From August 1944 RAF Kinnell served as the stations satellite for No. 2 Fighter Interception Squadron until July 1945. The station also flew regular missions to Norway for reconnaissance, supply drops for the Norwegian resistance movement, and entry/exit for Special Operations Executive. On 25 October 1940 three German Junkers Ju 88 aircraft dropped 24 bombs on the station killing five, injuring 18 and destroying two hangars and the officers mess. They and the pilots who died in local training accidents are buried in a Commonwealth War Graves Commission plot in the local church.
Famous RAF pilots and Fighter Aces who were trained or stationed at RAF Station Montrose during WWII.
- Wing Commander Brendan "Paddy" Finucane DSO DFC**
- Flight Lieutenant Richard Hillary
- Flight Lieutenant Brian Carbury DFC*
- Squadron Leader Basil Gerald "Stapme" Stapleton DFC
- Flight Lieutenant George "Screwball" or "Buzz" Beurling DSO DFC DFM
- Wing Commander Tom "Ginger" Neil DFC* AFC AE
- Wing Commander John Freeborn DFC*
- Group Captain Peter Townsend CVO DSO DFC*
- Wing Commander Ian Richard "Widge" Gleed DSO DFC
Squadrons at RAF Montrose
- No. 269 Squadron RAF 25 August 1939 to 10 October 1939
- No. 603 (City of Edinburgh) Squadron RAF January to August 1940
- No. 248 Squadron RAF May to July 1940
- No. 141 Squadron RAF August 1940
- No. 145 Squadron RAF August to October 1940
- No. 111 Squadron RAF October 1940 to July 1941
- No. 17 Squadron RAF August 1941
- No. 232 Squadron RAF April to July 1941
- No. 310 Squadron RAF (Czech) July to December 1941
- No. 132 Squadron RAF July 1941 to February 1942
Other Units at RAF Montrose
The following units were here at some point:
- No. 8 Service Flying Training School RAF 1 January 1936 to 25 March 1942 (No. 8 FTS)
- No. 2 Flying Instructors School RAF January 1942 to July 1945 (No. 2 FIS (Advanced))
- No. 11 Air Sea Rescue Marine Craft Unit 1944
- No. 8 Anti-Aircraft Practice Camp RAF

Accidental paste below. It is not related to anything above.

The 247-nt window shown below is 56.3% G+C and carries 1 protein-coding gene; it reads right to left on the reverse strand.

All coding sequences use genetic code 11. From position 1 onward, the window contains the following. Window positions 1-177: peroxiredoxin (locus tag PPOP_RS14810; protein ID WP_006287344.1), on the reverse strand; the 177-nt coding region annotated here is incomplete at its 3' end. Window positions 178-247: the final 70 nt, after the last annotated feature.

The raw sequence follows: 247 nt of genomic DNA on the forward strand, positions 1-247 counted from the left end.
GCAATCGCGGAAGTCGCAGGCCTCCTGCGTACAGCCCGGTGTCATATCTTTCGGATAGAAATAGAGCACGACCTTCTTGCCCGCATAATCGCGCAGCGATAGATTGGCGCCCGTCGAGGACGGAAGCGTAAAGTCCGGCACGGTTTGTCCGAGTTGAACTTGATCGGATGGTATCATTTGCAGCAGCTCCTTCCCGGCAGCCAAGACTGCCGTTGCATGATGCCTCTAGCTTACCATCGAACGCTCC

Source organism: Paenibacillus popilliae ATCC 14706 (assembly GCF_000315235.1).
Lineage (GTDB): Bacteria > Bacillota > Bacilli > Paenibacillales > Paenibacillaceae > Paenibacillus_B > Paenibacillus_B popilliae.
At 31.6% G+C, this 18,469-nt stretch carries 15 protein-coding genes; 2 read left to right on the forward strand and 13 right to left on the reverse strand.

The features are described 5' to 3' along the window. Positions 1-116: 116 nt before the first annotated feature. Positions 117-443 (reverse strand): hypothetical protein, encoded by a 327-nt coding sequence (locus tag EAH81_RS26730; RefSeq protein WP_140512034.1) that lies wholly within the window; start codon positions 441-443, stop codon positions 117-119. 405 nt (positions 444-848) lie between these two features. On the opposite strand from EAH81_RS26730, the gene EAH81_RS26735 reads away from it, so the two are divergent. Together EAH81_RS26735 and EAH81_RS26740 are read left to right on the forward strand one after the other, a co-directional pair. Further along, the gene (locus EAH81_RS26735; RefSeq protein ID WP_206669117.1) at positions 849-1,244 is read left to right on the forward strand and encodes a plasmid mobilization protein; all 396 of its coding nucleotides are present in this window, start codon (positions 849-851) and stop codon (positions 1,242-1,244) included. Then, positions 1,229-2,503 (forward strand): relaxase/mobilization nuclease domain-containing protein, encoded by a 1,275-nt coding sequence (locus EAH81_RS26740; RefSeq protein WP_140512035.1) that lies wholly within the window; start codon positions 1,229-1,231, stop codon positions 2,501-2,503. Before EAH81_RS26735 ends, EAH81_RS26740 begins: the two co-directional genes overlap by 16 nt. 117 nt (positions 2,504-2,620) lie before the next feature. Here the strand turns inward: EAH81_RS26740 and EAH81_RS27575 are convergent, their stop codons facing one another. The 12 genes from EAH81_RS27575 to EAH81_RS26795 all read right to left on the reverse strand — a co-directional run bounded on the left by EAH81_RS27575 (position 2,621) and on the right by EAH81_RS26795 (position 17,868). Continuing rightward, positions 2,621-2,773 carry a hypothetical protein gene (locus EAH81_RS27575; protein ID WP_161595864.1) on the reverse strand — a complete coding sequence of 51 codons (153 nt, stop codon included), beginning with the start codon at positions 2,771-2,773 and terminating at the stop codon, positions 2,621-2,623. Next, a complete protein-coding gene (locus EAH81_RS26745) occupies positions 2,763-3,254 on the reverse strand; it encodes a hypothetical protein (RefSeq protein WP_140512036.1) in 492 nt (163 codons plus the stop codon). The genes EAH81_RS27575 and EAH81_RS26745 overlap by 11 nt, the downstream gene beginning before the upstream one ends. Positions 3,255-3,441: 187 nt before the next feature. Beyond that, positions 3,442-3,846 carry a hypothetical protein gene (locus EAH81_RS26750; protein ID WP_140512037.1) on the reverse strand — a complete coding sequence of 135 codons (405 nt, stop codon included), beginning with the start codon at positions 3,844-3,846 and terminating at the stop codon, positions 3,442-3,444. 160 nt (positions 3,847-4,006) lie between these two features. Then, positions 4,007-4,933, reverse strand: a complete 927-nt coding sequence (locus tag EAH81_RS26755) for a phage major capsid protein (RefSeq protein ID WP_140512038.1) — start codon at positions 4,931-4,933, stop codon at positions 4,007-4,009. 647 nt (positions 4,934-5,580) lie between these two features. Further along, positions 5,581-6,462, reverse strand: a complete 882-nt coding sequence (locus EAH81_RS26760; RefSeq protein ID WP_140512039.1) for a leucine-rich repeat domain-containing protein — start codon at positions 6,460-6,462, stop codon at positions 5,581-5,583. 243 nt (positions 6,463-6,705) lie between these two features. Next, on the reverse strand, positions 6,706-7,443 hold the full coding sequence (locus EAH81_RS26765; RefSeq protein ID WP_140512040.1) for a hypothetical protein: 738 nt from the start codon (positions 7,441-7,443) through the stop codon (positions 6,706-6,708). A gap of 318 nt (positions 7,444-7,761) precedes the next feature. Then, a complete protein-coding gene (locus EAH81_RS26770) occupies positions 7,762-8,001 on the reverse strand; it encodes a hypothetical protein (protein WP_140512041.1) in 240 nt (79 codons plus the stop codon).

- No. 21 Group RAF
- No. 44 Maintenance Unit RAF
- No. 260 Maintenance Unit RAF
- No. 1632 (Anti-Aircraft Co-operation) Flight RAF
- No. 2749 Squadron RAF Regiment
- No. 2789 Squadron RAF Regiment
Aircraft flown at RAF Montrose
Airspeed Oxford Mk I : Avro Anson Mk I : Avro Tutor : Boulton Paul Defiant Mk I : Bristol Beaufighter Mk IC : Bristol Beaufort Mk IIA : Bristol Blenheim Mk I : de Havilland Don : de Havilland Hornet : de Havilland Moth : de Havilland Tiger Moth II : Gloster Gauntlet : Gloster Gladiator I : Hawker Fury : Hawker Hart Trainer/ Audax : Hawker Hind : Hawker Hurricane Mk I, IIA, IIB, IIc :Hawker Typhoon : Lockheed Hudson VI : Miles Magister : Miles Martinet TT MkI : Miles Master I/II/III : North American Harvard IIb (T-6 Texan) : Percival Proctor P.30 II : Supermarine Spitfire Mk I, IIA, IIB, VA, VB,VC,VI, XI. : Supermarine Walrus : Westland Lysander Mk II, III, IIIA: Westland Whirlwind I : Fairey Gordon:
During 1948 it was home to No 63 Maintenance Unit (No 63 MU) and aircraft for repair were brought in and shipped out by road as there were no tarmac runways. Activity was minimal until the crisis in Hong Kong and the onset of the Korean War when the unit became very busy. RAF Montrose closed permanently on 4 June 1952.
Whilst Montrose is relatively flat the area is bounded by mountains and aircraft crashes on them were not uncommon. RAF Station Montrose (Montrose Air Station) had carried out mountain rescues on an ad hoc basis but in January 1944 the RAF formed the Royal Air Force Mountain Rescue Service. Ten teams were put together and one of these was located here at Montrose. In 1945 the team was moved to nearby RAF Edzell only to be moved out of the area in 1946. In 1949 a Mountain Rescue Team (MRT) of the RAF Mountain Rescue Service was established at RAF Montrose to cover the area of the central Grampians. This improved the emergency rescue facilities for the whole of Scotland with teams at RAF Kinloss covering the north and RAF West Freugh the west. In 1950 it again moved back to RAF Edzell. In 1955 they moved to RAF Leuchars and have remained there.
During the Aerodrome's early days as a pilot training facility an American pilot wrote that there was "a crash every day and a funeral every week". The military gravestones at the local cemetery, Sleepy Hillock, bear witness to the numerous deaths of those learning to fly at Montrose.
RAF Station Montrose has been described by believers as one of the most haunted places in Britain.
Lt Desmond Arthur was killed in a flying accident on 27 May 1913, his spirit is said to have haunted the officers' mess. Since then there have been many other claimed sightings of apparitions in pilots' uniforms and phantom planes. In 2010 it was claimed wartime music and speech was heard to come from a 70-year-old radio which was "not powered in any way".
Montrose Air Station Heritage CentreEdit
In 1983 the Montrose Air Station Heritage Trust was formed, today known as the Ian McIntosh Memorial Trust. In 1992 the trust purchased the Watch Office and ground, and created the Montrose Air Station Heritage Centre. They have since added more buildings and collections. Several historic buildings and hangars are still located on site, and the perimeter taxi track is still largely intact.
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- ^ Sturtivant, Hamlin & Halley 1997, p. 150.